In 2016 I seemed to read a lot of books about aging, death and grief. Not by design but these were the books that caught my eye and, to be fair, by the end of the year they seemed fairly appropriate and zeitgeisty. Hopefully this year’s books will be more varied (although I have got Alison Weir’s novel about Anne Boleyn to read and I’m fairly certain that won’t end happily…) – which doesn’t mean I’m only looking for ‘head in the sand’ happy stories. Which is just as well because Shtum, the story of a man trying to find the best life possible for his severely autistic son, is really quite dauntingly realistic.
Jonah lives with his parents, Ben and Emma Jewell, in London and goes to a local primary school. Like almost every parent in the country the Jewells are very concerned about which secondary school their son will move to when the time comes: of course, their concern is far more centred on the fact that Jonah is severely autistic, mute and in need of far more help than his exhausted parents can give. Emma, a lawyer, persuades her husband that their appeal to get Jonah into a residential school will be better received if they are separated and so Ben and his son find themselves living with Ben’s elderly father Georg.
This book is quite brutally realistic in its depiction of what life can be like caring for a child with such severe autism. This isn’t anything like Rainman or even the Curious Incident of the Dog in the Night-time – there is no special skill, unless you count some very creative ways with, not to put too fine a point on it, poo. Emma is, frankly, at the end of her tether and Ben is a (barely) functioning alcoholic and the local education authority seems far more interested in value for money than in Jonah’s best interests. And yet, somehow, this is a book with an enormous amount of warmth and far more laughs than I expected. Jem Lester writes from deeply personal experience and I think it shows. This is the kind of black humour that probably kept him from collecting his child’s used diapers for a month and then delivering them to the LEA as supporting evidence for his case…Ben can’t communicate in any realistic way but, just sometimes, he is able to show affection and it is these moments which sustain Ben. Because he is forced by his wife to face up to his child’s needs he learns, the hard way, that every child deserves love, security and dignity.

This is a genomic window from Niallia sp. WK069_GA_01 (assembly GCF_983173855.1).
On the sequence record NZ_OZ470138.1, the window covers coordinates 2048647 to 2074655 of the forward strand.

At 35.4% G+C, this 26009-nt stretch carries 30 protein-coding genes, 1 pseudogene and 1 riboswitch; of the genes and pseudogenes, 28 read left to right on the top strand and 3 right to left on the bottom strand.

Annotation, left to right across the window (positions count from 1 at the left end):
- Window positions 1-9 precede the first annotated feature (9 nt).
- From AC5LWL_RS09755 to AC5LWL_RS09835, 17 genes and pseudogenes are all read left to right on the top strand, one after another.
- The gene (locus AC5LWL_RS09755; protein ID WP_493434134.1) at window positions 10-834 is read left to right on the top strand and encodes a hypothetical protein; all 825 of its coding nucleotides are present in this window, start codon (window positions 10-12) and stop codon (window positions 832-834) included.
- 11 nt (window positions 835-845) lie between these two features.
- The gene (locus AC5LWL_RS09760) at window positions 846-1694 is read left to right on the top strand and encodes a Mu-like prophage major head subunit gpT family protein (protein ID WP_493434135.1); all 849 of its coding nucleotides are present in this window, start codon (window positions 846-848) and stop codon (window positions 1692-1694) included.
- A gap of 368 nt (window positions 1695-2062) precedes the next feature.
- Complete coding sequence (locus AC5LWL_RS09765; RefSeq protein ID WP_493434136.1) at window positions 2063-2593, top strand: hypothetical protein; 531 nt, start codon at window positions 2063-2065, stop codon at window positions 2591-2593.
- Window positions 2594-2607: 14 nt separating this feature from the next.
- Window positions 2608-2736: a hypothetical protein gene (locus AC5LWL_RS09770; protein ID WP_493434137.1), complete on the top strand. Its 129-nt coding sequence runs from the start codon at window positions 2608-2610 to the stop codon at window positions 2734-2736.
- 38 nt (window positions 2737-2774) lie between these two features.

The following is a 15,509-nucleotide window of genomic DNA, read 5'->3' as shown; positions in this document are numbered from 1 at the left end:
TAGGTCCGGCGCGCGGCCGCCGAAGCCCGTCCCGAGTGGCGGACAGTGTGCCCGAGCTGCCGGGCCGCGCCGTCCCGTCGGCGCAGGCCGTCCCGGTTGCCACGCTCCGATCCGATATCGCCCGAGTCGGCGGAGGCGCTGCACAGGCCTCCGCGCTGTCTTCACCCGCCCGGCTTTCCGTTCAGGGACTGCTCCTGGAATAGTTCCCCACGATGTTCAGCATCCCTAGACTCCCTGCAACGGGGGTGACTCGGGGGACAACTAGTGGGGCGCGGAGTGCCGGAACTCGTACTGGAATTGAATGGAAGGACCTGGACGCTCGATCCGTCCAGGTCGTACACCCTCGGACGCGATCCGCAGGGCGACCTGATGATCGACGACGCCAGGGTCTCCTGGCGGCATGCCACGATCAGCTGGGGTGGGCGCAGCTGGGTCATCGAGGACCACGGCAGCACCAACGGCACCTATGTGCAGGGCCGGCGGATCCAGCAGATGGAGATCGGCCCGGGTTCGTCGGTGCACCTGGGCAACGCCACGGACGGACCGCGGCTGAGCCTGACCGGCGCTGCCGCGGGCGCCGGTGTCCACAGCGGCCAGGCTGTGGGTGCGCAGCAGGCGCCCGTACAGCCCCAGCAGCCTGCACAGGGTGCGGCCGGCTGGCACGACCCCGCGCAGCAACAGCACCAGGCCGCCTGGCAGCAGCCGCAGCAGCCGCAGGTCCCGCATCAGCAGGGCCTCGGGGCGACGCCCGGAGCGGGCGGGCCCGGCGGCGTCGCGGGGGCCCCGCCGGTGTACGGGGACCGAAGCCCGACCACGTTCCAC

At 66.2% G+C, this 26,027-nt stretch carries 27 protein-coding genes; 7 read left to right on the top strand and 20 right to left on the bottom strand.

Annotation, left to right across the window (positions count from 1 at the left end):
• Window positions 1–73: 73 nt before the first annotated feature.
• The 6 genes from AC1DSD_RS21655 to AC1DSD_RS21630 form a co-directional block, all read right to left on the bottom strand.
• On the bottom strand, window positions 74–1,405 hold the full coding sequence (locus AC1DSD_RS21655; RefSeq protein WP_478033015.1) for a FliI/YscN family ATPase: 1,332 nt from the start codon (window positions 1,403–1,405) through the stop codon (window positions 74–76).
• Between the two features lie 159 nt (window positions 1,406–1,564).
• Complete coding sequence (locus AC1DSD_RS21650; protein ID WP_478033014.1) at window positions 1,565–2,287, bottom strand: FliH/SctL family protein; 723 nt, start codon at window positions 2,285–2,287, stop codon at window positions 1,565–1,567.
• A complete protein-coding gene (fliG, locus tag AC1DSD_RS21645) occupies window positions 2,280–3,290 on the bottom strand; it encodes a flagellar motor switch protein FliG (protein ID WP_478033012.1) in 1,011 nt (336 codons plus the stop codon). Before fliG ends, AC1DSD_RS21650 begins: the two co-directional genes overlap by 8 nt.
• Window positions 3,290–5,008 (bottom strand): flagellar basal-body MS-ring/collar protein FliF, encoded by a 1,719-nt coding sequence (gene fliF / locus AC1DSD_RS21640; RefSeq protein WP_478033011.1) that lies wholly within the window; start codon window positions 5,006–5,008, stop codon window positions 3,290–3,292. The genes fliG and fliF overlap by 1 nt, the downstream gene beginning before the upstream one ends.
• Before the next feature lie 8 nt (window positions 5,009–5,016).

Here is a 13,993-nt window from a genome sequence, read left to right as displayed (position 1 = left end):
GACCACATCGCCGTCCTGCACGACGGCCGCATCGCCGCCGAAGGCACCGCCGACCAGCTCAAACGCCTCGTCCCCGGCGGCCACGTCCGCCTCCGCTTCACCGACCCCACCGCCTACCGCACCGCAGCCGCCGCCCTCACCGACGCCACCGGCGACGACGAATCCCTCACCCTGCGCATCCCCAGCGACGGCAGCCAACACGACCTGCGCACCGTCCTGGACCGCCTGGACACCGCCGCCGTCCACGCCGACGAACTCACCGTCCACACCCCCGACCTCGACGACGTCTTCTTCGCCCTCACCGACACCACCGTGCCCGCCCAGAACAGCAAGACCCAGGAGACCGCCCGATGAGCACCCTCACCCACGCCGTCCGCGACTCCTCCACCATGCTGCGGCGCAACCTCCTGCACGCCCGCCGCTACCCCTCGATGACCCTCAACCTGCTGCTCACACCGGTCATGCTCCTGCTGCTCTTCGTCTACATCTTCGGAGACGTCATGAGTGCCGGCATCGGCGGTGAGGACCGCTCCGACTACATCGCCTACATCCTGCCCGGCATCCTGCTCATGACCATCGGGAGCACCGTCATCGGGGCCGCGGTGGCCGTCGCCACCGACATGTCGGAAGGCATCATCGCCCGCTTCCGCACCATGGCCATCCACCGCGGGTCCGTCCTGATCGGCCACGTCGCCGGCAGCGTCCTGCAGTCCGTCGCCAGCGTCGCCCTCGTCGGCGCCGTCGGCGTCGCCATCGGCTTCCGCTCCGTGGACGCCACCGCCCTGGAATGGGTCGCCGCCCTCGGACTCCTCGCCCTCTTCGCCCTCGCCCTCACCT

So many books about families and children are written from the point of view of mothers and, sometimes, grandmothers. This one shows the relationships which develop between three generations of males and it is truly moving. I was brought to tears at some points and roaring with laughter at others. And then I was very angry that any parent should have to jump through such hoops just to get their child a decent quality of life…